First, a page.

In the modern world few churches are as intolerant as used to be the case; a non-Catholic won’t have the Inquisition set on him if he goes on holiday to a Catholic country.  But the idea of a ‘Christian state’ in which the Christianity is generally privileged and assumed to be the norm still exists, and with different versions of Christianity so, sadly, does the idea that ‘our’ version be privileged and others ‘second-class citizens’ still exist.  And this, essentially, is the post-Constantine version of the ‘catholic’ idea still running and still causing damage.

I recall seeing Ian Paisley giving a speech somewhere circa 1970 and he said “This is a Protestant country!”  It is this belief in a Christian country that makes him ‘Catholic’ in the bad sense of the word; and it is that kind of Catholicism on both sides there which leads to the fighting and terrorism and the current marches, riots and protests.  As I’ve said before on this blog, it is not the theological disagreements but ironically the point the two sides are agreed about which causes the trouble.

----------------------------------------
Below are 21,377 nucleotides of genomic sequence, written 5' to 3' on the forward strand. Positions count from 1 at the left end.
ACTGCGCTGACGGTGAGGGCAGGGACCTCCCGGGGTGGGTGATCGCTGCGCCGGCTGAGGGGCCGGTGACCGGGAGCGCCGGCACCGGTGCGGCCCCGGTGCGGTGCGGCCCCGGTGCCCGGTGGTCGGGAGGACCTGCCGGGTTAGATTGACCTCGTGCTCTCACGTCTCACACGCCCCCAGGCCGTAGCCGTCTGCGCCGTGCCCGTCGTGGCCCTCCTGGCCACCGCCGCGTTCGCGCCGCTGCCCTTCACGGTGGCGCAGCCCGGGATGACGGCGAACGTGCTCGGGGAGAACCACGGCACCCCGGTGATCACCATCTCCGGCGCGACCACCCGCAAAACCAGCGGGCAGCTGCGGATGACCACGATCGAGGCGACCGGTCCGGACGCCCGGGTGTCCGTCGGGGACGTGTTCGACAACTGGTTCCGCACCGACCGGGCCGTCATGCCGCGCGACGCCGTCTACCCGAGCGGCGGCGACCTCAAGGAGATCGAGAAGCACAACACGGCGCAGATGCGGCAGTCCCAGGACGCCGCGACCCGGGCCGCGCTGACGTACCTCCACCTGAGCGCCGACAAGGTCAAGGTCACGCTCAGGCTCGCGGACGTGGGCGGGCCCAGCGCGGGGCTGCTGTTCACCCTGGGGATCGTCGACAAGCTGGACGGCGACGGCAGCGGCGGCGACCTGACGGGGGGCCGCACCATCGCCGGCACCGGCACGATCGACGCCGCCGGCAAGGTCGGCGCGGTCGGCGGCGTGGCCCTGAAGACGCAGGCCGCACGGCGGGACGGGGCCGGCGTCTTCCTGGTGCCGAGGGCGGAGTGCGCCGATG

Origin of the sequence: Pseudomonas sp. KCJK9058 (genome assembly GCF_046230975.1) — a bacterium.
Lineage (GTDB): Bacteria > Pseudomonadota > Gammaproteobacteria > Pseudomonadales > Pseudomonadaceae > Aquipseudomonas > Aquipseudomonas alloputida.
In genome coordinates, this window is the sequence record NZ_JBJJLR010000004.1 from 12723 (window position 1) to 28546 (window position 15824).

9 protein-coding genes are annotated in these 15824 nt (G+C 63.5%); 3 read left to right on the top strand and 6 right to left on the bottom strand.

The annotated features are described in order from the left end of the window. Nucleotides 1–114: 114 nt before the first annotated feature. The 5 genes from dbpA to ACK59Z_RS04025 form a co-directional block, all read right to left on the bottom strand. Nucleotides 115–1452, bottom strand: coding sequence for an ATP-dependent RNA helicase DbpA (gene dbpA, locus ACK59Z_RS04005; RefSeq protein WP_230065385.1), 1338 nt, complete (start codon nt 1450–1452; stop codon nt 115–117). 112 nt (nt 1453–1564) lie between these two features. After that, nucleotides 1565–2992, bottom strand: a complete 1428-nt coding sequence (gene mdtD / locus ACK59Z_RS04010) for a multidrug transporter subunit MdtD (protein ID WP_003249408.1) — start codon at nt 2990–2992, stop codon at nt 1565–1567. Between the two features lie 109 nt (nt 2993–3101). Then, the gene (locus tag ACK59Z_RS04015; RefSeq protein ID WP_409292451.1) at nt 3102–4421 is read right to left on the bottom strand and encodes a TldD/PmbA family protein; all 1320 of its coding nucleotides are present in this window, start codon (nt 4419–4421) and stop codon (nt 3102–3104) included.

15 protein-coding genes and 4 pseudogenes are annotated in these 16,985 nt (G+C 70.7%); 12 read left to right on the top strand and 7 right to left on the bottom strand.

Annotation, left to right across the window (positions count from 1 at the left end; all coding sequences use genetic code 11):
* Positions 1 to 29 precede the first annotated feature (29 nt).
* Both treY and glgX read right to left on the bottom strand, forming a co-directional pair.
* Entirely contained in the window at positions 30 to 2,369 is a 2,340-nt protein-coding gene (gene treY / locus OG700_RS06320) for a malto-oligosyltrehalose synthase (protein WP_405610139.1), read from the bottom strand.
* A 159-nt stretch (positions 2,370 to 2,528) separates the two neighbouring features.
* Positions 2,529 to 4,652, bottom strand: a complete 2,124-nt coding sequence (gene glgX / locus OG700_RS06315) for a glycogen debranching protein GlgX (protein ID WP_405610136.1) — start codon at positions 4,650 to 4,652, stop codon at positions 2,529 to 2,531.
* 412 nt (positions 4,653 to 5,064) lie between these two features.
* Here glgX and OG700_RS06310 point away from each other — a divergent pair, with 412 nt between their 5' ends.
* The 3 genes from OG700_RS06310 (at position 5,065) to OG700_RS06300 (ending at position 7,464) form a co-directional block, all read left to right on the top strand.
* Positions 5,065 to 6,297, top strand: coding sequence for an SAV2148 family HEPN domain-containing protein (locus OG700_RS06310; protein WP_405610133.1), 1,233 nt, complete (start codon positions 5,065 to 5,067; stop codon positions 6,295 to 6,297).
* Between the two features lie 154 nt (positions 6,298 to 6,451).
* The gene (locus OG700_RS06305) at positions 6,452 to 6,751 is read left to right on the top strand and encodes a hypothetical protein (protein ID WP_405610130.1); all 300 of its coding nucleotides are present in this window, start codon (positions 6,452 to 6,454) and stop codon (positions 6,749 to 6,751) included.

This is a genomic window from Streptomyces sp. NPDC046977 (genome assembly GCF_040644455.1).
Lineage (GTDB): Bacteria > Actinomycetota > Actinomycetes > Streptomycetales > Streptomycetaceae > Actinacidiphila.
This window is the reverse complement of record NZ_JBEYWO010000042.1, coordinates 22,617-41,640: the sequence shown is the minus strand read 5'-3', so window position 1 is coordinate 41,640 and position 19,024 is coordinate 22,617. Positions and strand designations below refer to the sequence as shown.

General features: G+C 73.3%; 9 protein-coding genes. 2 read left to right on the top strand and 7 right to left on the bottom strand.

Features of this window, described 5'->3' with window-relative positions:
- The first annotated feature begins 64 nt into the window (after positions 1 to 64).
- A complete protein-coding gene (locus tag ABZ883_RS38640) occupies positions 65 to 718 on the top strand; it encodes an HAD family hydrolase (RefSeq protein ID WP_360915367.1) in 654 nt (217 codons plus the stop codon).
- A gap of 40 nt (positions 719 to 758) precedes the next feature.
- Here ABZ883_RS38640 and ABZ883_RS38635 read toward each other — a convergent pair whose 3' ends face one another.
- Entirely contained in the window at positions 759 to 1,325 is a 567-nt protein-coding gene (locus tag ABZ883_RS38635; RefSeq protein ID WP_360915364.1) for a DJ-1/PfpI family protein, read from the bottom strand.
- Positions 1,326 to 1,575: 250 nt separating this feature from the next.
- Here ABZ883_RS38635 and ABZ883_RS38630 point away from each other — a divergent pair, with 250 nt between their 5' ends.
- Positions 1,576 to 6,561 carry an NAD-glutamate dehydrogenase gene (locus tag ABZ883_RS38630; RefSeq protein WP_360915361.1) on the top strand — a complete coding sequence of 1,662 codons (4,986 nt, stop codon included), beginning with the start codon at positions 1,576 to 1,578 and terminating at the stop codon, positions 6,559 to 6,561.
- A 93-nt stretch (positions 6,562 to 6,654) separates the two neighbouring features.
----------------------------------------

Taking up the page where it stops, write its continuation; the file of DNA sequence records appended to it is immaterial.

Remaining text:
In contrast were the Anabaptists.  They realised that Christianity required a voluntary spiritual new birth that couldn’t be imposed by worldly legislation, and so any state including Christians must be pluralist, consisting of the born again and the still unconverted.  They realised too that therefore church and state should be separate – it wasn’t the church’s job to ‘Christianise’ worldly states, but to spread the gospel and bring people into the kingdom of God.  That kingdom consists of those who follow Jesus because they hear and believe him (i.e., not merely because some earthly ruler passes a law declaring his people to be Christian), and so instead of existing in this world as a regular geographical state, or as an ethnic entity like the Kurds or the Basques, Jesus’ kingdom exists as a worldwide body of ‘resident aliens’ – citizens of the kingdom of heaven living as ‘expats’.